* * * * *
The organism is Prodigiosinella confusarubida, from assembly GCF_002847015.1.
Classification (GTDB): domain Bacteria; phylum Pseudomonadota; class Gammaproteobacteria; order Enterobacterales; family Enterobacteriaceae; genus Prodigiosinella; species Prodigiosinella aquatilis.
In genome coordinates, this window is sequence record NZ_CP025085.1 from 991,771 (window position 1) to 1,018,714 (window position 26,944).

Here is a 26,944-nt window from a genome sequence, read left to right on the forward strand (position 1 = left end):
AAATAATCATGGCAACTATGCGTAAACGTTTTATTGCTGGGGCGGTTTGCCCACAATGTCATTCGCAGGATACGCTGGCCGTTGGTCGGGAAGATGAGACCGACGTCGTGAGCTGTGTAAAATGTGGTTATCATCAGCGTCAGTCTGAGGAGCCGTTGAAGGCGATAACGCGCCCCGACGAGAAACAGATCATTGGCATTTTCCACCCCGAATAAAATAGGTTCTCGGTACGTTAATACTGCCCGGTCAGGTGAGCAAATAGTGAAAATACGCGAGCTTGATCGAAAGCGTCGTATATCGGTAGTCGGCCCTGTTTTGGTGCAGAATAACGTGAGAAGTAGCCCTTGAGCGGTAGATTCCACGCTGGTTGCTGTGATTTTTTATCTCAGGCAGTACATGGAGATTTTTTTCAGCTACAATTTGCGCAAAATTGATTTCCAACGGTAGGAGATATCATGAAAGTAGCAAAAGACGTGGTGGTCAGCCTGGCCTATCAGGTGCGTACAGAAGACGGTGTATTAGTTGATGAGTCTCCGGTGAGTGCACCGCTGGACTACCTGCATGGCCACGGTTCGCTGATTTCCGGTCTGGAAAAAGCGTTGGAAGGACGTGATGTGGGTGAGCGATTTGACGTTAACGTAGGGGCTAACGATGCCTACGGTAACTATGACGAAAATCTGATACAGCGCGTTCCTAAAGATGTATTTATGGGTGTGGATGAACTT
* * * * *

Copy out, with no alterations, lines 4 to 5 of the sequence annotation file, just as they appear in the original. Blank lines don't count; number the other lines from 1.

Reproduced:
Here is a 26,944-nt window from a genome sequence, read left to right on the forward strand (position 1 = left end):
AAATAATCATGGCAACTATGCGTAAACGTTTTATTGCTGGGGCGGTTTGCCCACAATGTCATTCGCAGGATACGCTGGCCGTTGGTCGGGAAGATGAGACCGACGTCGTGAGCTGTGTAAAATGTGGTTATCATCAGCGTCAGTCTGAGGAGCCGTTGAAGGCGATAACGCGCCCCGACGAGAAACAGATCATTGGCATTTTCCACCCCGAATAAAATAGGTTCTCGGTACGTTAATACTGCCCGGTCAGGTGAGCAAATAGTGAAAATACGCGAGCTTGATCGAAAGCGTCGTATATCGGTAGTCGGCCCTGTTTTGGTGCAGAATAACGTGAGAAGTAGCCCTTGAGCGGTAGATTCCACGCTGGTTGCTGTGATTTTTTATCTCAGGCAGTACATGGAGATTTTTTTCAGCTACAATTTGCGCAAAATTGATTTCCAACGGTAGGAGATATCATGAAAGTAGCAAAAGACGTGGTGGTCAGCCTGGCCTATCAGGTGCGTACAGAAGACGGTGTATTAGTTGATGAGTCTCCGGTGAGTGCACCGCTGGACTACCTGCATGGCCACGGTTCGCTGATTTCCGGTCTGGAAAAAGCGTTGGAAGGACGTGATGTGGGTGAGCGATTTGACGTTAACGTAGGGGCTAACGATGCCTACGGTAACTATGACGAAAATCTGATACAGCGCGTTCCTAAAGATGTATTTATGGGTGTGGATGAACTT